Get Chairgun, its free. www.chairgun.com

To erdept and others. This is how you use the program and what numbers you will need.

MV (Muzzle Velocity):

Mass (Pellet Weight in grains):

BC (Ballistic Coefficient):

Scope Height:

Zero Range:

I will use erdept's AA S 410 ERB, .22 as an example. This is variations in Inches not Mil-Dot.

1)MV (Muzzle Velocity): This is the Feet Per Second (FPS) that your gun shoots at the end of the barrel. This changes depending on the weight of your pellet, and also the air in your tank if you have a PCP, and also changes if you have a power adjustment wheel or setting. To get the MV use a chronograph at the Muzzle (The end of the barrel). If you dont have one then you can first check www.straightshooters.com and see if they have your gun. If they do then click on your gun, and click on the link "Our Take." Then click the link "Velocity Test Results." They will tell you the FPS using your gun with different pellets. Here is the page for your gun:

http://www.straightshooters.com/ourtake/ottestaa410erb.html Since you didnt say what Pellet you are using I will use the JSB Exact in .22 to get your FPS. Which they have listed as 927fps

2)Mass (Pellet Weight in Grains): Chairgun lists the pellet weights of just about any pellet you can buy. You get the data by clicking the "Pellet 1" button under the Variable Data Screen. Also the straight shooters website also shows pellet weights. If you want more accuracy than that you can buy a reloading, jewlers, diamond, or powder scale to weigh your pellet. Even better if you weigh the pellet then shoot it through a chrony. For the JSB Straight Shooters said 15.8gn

3)BC (Ballistic Coefficient): This is how aerodynamic your pellet is. Basically how well it flys through the air. Think about throwing a wiffle ball, versus throwing the same ball without the holes. They would be roughly the same weight but the wiffle ball isnt "aerodynamic" so it doesnt go as far. Same thing with pellets. 2 pellets can leave the gun at the same speed (FPS), but if one has a higher BC then it will go father than the one with a low BC. To get an accurate BC you need to use a chrony at the end of the barrel, and then another chrony closer to the target to check the FPS from a distance. This requires alot of equipment so we can just take the numbers from Chairgun or straight shooters using the same method as finding the mass. Straightshooters says the BC is .026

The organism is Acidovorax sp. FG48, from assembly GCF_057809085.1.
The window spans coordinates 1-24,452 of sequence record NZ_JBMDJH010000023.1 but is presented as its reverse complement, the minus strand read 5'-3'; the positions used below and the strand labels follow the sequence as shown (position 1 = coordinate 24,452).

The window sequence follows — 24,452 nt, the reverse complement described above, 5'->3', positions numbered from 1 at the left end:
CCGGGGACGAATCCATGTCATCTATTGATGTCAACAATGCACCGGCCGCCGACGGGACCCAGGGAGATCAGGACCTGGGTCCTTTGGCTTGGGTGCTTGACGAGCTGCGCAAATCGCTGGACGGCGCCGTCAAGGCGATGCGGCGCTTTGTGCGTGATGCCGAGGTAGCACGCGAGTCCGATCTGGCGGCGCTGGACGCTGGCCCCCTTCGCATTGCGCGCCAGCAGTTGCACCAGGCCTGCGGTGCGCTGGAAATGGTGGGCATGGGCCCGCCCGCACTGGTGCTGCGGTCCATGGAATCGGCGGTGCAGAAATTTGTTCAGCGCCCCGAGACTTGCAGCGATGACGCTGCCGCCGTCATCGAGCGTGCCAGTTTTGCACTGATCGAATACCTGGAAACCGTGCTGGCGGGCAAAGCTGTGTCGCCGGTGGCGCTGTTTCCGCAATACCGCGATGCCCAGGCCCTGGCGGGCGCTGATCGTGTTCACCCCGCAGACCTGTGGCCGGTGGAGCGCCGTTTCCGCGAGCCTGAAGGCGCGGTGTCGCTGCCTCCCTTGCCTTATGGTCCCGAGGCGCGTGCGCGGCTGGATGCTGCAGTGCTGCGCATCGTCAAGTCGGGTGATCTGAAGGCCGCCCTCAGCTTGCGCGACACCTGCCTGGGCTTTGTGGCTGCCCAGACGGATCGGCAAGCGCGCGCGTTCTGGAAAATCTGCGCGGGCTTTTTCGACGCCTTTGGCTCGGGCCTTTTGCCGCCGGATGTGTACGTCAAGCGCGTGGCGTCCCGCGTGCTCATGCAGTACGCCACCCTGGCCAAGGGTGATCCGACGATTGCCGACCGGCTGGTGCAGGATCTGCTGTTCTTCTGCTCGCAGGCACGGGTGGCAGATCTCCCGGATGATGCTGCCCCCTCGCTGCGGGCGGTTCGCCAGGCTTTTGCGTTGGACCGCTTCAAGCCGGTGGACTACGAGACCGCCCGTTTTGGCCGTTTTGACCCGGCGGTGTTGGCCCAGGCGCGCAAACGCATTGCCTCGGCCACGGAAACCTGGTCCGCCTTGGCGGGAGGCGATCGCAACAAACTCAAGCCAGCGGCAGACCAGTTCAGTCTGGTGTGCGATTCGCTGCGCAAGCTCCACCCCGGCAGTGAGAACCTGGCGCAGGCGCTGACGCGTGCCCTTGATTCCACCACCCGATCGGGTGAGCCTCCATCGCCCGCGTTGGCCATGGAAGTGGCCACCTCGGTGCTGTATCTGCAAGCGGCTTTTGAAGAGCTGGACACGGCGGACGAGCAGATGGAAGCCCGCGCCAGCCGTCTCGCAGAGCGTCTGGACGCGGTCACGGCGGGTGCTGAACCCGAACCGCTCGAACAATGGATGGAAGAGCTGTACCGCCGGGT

4)Scope Height: This is how high the scope is mounted on top of your barrel. 0 Scope Height would be if the scope was inside your barrel. There are many ways to figure this out. Here is one method to get precise:

http://www.network54.com/Forum/79537/message/1191092281/Here%27s+a+different+way+to+directly+measure+Sight+Height+of+a+riflescope You could also get a ruler and measure from the middle of the barrel to the middle of the scope for a very rough quick figure. In general with medium rings the scope height is 1.5" which means your scope is mounter 1.5 inches above the barrel. We will assume yours is 1.5" for the example

5)Zero: The yardage at which the bullet hits exactly where the crosshairs meet. In your case you have made it zero at 25yards. Enter 25 under Zero in Chairgun

Thats all chairgun needs: Click the graph button. Then Select Ballistic Table under Tables. It will produce a ballistic table with some great data. Pay attention to POI (Point of Impact). This is how many inches up or down your shot will be at various yardages if you aim in the center of the cross hairs. So here is a few yardages for you:

10yd: -.6"

20yd: -.1"

25yd: 0"

30yd: -.1"

40yd: -.6"

50yd: -1.7"

60yd: -3.5"

70yd: -6"

80yd: -9.3"

90yd: -13.4

100yd: -18.5

Remember: If any of the 5 things change or are not as I stated then your POI (Point of Impact) will change.

Mil-dots: Chairgun will also let you calculate MilDot's POI's instead of Inch POI's. BUT the key here is you have to tell the program what zoom magnification you are using. 1 Mil-Dot at 5 zoom is a lot more inches than 1 mil-dot at 15 zoom. I personally have 5-15x zoom scope. So I put in a zoom of 5. Then when you look at the balistic table there is a column for mil-dots that will tell you the hold over. Then if I decide to shoot a target at 10zoom then i merely double the amount on the chart. If I'm at 15zoom i triple the amount on the chart. Find what works for you. if you have a 3-9 scope. Chart it on 3zoom, then you have a good way to double or triple the number.

Optimum Zero: If you want to find this like I posted on my last post, then click the Killzone button in Chairgun. It calculates the best zero distance for you based on your gun and your pellets data. The mission here is to find a range where your point of impact doesnt change much over a long set of distances so you dont have to aim above or below the target too much. You set the distance (Kill Zone) that you would like to be the maxiumum you would like to be off by, then it calculates the distance you should zero at. As Easy as that.

Ill try to write this in its own post in the future with some more steps for reference.

Adrian AKA laanguiano